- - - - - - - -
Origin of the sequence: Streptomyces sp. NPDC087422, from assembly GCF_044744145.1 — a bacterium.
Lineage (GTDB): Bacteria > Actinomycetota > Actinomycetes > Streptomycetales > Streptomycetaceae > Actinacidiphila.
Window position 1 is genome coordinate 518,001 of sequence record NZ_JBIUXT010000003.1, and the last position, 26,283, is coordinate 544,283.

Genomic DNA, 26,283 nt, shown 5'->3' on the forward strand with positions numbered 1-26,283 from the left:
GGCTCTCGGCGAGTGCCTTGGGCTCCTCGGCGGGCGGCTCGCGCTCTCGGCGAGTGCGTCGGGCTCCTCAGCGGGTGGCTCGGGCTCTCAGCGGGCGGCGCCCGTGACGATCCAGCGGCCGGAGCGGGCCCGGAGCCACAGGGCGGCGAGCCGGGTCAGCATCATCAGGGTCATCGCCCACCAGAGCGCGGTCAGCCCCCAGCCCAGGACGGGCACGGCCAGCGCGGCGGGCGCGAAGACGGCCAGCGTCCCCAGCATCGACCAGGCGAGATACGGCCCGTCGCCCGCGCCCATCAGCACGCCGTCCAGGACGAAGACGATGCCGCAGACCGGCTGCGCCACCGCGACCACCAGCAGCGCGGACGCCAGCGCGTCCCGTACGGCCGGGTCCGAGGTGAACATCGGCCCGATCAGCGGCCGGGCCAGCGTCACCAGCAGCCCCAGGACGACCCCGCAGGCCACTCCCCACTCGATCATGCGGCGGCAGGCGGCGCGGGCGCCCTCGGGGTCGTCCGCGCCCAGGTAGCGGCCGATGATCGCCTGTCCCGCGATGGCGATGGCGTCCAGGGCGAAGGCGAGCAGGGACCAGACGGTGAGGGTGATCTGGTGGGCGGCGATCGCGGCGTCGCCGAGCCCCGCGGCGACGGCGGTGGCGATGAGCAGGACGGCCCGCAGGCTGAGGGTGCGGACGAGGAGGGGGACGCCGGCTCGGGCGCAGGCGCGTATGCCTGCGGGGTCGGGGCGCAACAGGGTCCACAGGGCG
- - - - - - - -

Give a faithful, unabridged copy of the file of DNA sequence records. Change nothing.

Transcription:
Origin of the sequence: Streptomyces sp. NPDC087422, from assembly GCF_044744145.1 — a bacterium.
Lineage (GTDB): Bacteria > Actinomycetota > Actinomycetes > Streptomycetales > Streptomycetaceae > Actinacidiphila.
Window position 1 is genome coordinate 518,001 of sequence record NZ_JBIUXT010000003.1, and the last position, 26,283, is coordinate 544,283.

Genomic DNA, 26,283 nt, shown 5'->3' on the forward strand with positions numbered 1-26,283 from the left:
GGCTCTCGGCGAGTGCCTTGGGCTCCTCGGCGGGCGGCTCGCGCTCTCGGCGAGTGCGTCGGGCTCCTCAGCGGGTGGCTCGGGCTCTCAGCGGGCGGCGCCCGTGACGATCCAGCGGCCGGAGCGGGCCCGGAGCCACAGGGCGGCGAGCCGGGTCAGCATCATCAGGGTCATCGCCCACCAGAGCGCGGTCAGCCCCCAGCCCAGGACGGGCACGGCCAGCGCGGCGGGCGCGAAGACGGCCAGCGTCCCCAGCATCGACCAGGCGAGATACGGCCCGTCGCCCGCGCCCATCAGCACGCCGTCCAGGACGAAGACGATGCCGCAGACCGGCTGCGCCACCGCGACCACCAGCAGCGCGGACGCCAGCGCGTCCCGTACGGCCGGGTCCGAGGTGAACATCGGCCCGATCAGCGGCCGGGCCAGCGTCACCAGCAGCCCCAGGACGACCCCGCAGGCCACTCCCCACTCGATCATGCGGCGGCAGGCGGCGCGGGCGCCCTCGGGGTCGTCCGCGCCCAGGTAGCGGCCGATGATCGCCTGTCCCGCGATGGCGATGGCGTCCAGGGCGAAGGCGAGCAGGGACCAGACGGTGAGGGTGATCTGGTGGGCGGCGATCGCGGCGTCGCCGAGCCCCGCGGCGACGGCGGTGGCGATGAGCAGGACGGCCCGCAGGCTGAGGGTGCGGACGAGGAGGGGGACGCCGGCTCGGGCGCAGGCGCGTATGCCTGCGGGGTCGGGGCGCAACAGGGTCCACAGGGCG